The second wave of smart speakers is coming
In case you haven't heard, 2017 has already been dubbed "the year of the voice interface." The year started out with voice activation front-and-center at CES in Las Vegas, and this remained so mid-year at MWC in Shanghai, which I recently attended. This appellation is further underpinned by the number of Internet and technology giants that are constantly joining the race to construct the perfect speaker-based personal assistant.
Smart speakers in the U.S.
Since the introduction of the Amazon Echo in 2014, this market has experienced exponential growth. Per audioxpress.com, in the US, smart speakers account for 30% of shipments in the home audio hardware category. Growth is expected to continue in the next few years, with projections of about 100M units by 2020, with 75% of US households owning a smart speaker.
Last year, Google released its Google Home speaker. Since then, it has managed to pry away a share of the market, but is still far behind the Echo. According to the eMarketer US forecast for 2017, Amazon's Echo speaker will control 70.6% and Google Home will reach a 23.8% share, while the remaining market will be portioned among smaller players, such as Lenovo, Harman Kardon, and LG.
All the biggest names in technology are now competing for a small, circular piece of real estate on your coffee table (Sources: Reuters/Peter Hobson, Reuters/Beck Diefenbach, Reuters/Stephen Lam, and Harman Kardon)
However, the situation is expected to change significantly now that Apple has announced its pricey, high-end speaker, the HomePod. Microsoft is also on the way to join the race, but not with its own speaker; instead, it will be launching a Harman Kardon device called Invoke, powered by Cortana. Another noteworthy entrance to this market, made earlier this year, is Lenovo's Smart Assistant speaker, which will be a new host to Amazon's Alexa. Users will now be able to choose a product that is powered by Alexa's intelligent voice services, but in a device not made by Amazon. The sound system of the Lenovo speaker will also be by Harman Kardon.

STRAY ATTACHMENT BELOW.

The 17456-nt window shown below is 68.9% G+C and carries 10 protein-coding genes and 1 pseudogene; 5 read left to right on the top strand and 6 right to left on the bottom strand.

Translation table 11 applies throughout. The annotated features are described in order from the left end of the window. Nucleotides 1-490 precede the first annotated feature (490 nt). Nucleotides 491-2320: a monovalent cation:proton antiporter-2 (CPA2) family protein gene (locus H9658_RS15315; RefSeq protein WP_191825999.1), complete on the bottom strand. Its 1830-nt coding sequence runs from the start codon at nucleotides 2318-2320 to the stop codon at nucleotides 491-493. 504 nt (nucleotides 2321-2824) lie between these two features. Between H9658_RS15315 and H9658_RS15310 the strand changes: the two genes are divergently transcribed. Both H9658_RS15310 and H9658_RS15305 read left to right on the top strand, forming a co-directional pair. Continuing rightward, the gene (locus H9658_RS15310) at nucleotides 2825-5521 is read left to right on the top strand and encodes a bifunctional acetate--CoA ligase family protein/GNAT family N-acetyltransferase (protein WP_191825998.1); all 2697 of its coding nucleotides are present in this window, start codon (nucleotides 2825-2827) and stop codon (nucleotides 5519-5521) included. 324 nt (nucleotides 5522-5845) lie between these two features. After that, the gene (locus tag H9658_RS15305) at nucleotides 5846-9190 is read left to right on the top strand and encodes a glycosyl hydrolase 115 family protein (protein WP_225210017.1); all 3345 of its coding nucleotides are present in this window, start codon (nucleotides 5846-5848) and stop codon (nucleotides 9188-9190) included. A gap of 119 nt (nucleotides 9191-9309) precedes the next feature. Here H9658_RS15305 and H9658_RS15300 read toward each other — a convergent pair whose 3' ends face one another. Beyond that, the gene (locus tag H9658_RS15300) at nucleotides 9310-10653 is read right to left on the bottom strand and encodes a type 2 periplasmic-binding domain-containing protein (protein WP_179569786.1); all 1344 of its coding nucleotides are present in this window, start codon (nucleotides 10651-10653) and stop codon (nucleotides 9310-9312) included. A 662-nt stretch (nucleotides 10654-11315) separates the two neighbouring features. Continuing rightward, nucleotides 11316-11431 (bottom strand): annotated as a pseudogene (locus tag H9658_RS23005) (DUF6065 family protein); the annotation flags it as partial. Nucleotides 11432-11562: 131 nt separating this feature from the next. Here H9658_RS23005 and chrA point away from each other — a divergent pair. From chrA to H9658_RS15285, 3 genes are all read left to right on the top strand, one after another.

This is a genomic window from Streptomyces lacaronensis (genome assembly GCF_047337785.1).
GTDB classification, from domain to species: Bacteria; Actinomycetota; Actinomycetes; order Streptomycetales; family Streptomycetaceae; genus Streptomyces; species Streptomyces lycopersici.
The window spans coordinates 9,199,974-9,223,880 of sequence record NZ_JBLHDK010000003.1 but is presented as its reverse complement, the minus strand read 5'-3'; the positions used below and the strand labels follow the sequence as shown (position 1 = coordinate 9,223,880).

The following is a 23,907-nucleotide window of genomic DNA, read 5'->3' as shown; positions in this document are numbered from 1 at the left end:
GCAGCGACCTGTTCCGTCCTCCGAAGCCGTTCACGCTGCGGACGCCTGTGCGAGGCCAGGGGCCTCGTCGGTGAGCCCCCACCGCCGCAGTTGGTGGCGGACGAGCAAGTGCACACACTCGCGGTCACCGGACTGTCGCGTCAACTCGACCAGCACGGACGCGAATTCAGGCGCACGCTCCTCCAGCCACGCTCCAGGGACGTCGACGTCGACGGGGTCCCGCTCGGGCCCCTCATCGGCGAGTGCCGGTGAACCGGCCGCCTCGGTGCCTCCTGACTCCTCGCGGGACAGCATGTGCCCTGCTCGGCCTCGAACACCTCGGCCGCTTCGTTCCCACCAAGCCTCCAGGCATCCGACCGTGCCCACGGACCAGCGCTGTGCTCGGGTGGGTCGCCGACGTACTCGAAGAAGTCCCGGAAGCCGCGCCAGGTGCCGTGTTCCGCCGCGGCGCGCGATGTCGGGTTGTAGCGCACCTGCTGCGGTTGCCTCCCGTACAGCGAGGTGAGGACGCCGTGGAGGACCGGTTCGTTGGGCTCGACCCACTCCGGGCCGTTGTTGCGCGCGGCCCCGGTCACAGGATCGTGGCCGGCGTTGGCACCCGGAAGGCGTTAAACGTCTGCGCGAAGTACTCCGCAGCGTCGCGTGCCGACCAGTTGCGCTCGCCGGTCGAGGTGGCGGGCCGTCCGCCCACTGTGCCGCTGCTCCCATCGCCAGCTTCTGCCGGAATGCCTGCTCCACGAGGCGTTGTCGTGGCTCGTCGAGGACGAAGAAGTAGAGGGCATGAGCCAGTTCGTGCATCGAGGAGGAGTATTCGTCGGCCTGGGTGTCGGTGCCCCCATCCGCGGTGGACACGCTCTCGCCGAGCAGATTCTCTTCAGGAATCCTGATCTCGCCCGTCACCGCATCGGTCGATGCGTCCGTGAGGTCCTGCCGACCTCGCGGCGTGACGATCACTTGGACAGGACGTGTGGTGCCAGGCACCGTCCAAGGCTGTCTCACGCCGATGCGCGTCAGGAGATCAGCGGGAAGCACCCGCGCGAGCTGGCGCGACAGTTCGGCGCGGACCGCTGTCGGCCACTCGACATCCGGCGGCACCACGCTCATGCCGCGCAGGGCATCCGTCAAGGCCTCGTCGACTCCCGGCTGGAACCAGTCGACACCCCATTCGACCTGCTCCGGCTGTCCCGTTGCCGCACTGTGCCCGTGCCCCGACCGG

Chinese-speaking smart speakers open the door to a fifth of the world's population
Meanwhile, in China, Alibaba announced its entrance into the intelligent home speaker market with the Tmall Genie X1, as seen in this promotional video.
The Tmall Genie X1It is expected to go on sale in August for the equivalent of about $75, which is much cheaper than the various US devices. However, there is already competition in China. One of Alibaba's competitors, the up-and-coming online retailer JD, has already collaborated with iFlytek and -- last year -- released the Linglong Dingdong series of smart speakers.
Chinese search engine giant, Baidu, together with hardware company, AiNemo, has built a slightly different take on the smart speaker. The device, called Little Fish, is powered by DuerOS, which is Baidu's voice activation OS. Differing from all the other products discussed until now, this device comes equipped with both a screen and a camera. The intelligent robot can track the user's face and use face recognition to authenticate online purchases. It can also display information and images in response to user queries.
Baidu's take on the smart speaker; with a screen and camera, it can track you around the room (Source: Baidu)
This is somewhat similar to the newest addition to Amazon's Echo product line, the Echo Show. The Show, as opposed to the Little Fish, cannot move, so it can't track you around the room. You can't even change the angle of the screen manually, so it's much more limiting, but it's the first U.S. smart speaker to have a screen. Thus, as we see more and more copycats of the original Amazon Echo, Amazon itself is moving on to new features.
Will the assistants' skill sets be the main differentiator?